Production of proinflammatory cytokines and chemokines during neuroinflammation: Novel roles for estrogen receptors α and β

Candice M. Brown, Tara A. Mulcahey, Nicole C. Filipek, Phyllis M. Wise

Research output: Contribution to journalArticlepeer-review


Neuroinflammation is a common feature of many neurological disorders, and it is often accompanied by the release of proinflammatory cytokines and chemokines. Estradiol-17β (E2) exhibits antiinflammatory properties, including the suppression of proinflammatory cytokines, in the central nervous system. However, the mechanismsemployedby E2 and the role(s) of estrogen receptors (ERs) ERα and ERβ are unclear. To investigate these mechanisms, we employed an in vivo lipopolysaccharide (LPS) model of systemic inflammation in ovariectomized (OVX) and OVX and E 2-treated (OVX+E2) mice. Brain levels of proinflammatory cytokines (IL-1β, IL-6, and IL-12p40) and chemokines (CCL2/MCP-1, CCL3/MIP-1α, CCL5/RANTES, and CXCL1/KC) were quantified in mice at 0 (sham), 3, 6, 12, and 24 h after infection using multiplex protein analysis. E2 treatment inhibited. LPS-induced increases in all cytokines. In contrast, E2 treatment only suppressed CCL/RANTES chemokine concentrations. To determine whether ERαand ERβ regulate brain cytokine and chemokine levels, parallel experiments were conducted using ERαknockout and ERβknockout mice. Our results revealed that both ERαand ERβregulated proinflammatory cytokine and chemokine production through E2-dependent and E2-independent mechanisms. To assess whether breakdown of the blood-brain barrier is an additional target of E2 against LPS-induced neuroinflammation, we measured Evan's blue extravasation and identified distinct roles for ERαand ERβ. Taken together, these studies identify a dramatic cytokine- and chemokine-mediated neuroinflammatory response that is regulated through ERα- and ERβ-mediated ligand-dependent and ligand-independent mechanisms.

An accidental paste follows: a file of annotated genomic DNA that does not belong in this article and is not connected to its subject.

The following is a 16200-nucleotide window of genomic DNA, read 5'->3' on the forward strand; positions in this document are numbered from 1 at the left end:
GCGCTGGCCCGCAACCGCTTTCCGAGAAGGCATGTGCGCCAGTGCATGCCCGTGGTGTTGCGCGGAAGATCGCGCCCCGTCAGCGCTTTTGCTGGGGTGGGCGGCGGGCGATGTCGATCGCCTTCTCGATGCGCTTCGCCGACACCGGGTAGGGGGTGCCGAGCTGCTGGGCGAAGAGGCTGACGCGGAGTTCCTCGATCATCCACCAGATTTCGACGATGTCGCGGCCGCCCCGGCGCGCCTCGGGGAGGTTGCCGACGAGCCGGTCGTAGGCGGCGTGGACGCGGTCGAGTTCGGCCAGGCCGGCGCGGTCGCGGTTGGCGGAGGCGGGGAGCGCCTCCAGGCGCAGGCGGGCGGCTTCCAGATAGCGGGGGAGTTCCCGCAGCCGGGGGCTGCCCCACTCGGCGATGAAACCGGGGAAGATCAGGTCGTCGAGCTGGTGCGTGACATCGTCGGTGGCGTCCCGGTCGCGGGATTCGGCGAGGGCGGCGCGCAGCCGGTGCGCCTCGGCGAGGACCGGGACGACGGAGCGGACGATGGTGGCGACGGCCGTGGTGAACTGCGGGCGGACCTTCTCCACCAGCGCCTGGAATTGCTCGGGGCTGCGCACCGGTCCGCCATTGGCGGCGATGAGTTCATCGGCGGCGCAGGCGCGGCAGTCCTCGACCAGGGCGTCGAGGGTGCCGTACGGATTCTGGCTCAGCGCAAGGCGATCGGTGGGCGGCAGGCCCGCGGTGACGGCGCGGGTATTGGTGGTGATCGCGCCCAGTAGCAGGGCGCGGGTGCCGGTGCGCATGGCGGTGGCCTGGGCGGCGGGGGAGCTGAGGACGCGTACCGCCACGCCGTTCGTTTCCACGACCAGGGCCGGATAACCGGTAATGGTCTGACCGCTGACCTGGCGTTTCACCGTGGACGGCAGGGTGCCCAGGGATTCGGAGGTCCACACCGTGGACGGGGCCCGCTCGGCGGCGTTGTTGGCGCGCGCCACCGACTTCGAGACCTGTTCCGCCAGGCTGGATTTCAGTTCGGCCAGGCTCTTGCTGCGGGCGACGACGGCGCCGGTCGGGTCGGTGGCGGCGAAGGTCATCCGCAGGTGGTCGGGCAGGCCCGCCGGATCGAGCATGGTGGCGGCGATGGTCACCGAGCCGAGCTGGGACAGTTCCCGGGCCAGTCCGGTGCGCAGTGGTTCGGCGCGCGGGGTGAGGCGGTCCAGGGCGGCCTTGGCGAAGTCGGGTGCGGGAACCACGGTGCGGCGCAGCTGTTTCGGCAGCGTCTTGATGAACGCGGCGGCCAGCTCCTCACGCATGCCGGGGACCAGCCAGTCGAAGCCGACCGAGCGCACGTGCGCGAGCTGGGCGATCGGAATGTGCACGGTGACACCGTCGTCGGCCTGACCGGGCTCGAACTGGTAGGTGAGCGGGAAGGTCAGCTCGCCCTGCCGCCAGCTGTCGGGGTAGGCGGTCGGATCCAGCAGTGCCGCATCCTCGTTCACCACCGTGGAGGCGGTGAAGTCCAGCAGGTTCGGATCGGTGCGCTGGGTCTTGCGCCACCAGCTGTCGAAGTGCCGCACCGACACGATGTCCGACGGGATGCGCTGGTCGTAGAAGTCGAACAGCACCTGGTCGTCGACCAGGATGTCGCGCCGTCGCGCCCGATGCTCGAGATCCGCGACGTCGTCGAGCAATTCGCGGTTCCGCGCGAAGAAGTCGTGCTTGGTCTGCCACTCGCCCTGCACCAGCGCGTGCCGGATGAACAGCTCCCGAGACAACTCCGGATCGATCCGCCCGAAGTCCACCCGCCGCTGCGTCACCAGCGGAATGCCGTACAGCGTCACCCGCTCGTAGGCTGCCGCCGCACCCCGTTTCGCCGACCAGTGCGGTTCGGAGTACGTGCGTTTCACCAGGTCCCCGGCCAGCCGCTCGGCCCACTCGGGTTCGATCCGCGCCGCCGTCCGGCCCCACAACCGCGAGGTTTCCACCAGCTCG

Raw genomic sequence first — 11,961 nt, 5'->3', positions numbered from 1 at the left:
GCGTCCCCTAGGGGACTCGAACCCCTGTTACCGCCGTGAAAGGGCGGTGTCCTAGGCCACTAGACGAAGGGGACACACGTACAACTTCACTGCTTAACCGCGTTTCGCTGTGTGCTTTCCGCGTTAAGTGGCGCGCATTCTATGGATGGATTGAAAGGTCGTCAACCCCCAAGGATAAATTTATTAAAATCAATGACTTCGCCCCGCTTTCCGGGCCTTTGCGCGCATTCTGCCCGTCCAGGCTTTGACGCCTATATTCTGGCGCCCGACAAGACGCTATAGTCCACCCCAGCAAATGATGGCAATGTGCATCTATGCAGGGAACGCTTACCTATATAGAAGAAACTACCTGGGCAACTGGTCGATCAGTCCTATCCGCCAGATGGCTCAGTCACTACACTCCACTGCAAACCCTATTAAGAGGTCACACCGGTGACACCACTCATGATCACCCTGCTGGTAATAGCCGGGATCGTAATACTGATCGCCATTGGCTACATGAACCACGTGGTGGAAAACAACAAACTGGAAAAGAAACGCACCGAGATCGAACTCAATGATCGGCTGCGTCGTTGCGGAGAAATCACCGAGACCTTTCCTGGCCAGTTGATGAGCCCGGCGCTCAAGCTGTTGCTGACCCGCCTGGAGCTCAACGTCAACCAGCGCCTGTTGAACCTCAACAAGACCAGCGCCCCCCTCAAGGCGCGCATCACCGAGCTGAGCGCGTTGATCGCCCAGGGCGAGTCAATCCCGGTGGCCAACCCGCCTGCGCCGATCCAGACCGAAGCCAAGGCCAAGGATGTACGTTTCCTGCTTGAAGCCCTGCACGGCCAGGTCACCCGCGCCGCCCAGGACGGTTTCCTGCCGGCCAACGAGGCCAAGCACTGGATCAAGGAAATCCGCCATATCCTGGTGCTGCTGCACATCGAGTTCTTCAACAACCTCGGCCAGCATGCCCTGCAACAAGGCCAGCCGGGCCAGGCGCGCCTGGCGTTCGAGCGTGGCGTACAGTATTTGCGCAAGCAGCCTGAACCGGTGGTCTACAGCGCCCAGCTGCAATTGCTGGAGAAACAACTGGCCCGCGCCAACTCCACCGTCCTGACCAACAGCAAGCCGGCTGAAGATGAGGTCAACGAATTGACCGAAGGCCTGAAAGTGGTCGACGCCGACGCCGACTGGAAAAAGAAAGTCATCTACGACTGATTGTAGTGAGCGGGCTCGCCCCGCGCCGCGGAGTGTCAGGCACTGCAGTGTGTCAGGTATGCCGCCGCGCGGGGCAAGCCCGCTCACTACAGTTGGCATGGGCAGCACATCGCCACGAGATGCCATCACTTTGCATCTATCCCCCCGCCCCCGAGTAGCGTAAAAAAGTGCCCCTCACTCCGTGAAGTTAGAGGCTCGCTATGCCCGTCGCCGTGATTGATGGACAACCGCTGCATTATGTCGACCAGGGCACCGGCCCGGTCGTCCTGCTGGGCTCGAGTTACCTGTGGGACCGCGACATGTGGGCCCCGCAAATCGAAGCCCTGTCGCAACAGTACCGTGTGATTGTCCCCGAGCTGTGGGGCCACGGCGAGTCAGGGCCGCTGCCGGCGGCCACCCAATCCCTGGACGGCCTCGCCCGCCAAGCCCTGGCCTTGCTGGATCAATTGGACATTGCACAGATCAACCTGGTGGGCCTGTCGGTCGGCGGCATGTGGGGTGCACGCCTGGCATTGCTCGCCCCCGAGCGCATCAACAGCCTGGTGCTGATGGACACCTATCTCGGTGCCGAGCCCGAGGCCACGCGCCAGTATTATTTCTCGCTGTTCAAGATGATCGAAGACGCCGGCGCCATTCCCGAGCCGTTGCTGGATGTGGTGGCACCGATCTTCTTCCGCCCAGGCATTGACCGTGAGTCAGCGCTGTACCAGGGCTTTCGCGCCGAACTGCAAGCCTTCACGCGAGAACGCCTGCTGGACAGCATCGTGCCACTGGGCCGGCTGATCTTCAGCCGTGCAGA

Original languageEnglish (US)
Pages (from-to)4916-4925
Number of pages10
Issue number10
StatePublished - Oct 2010
Externally publishedYes

ASJC Scopus subject areas

  • Endocrinology


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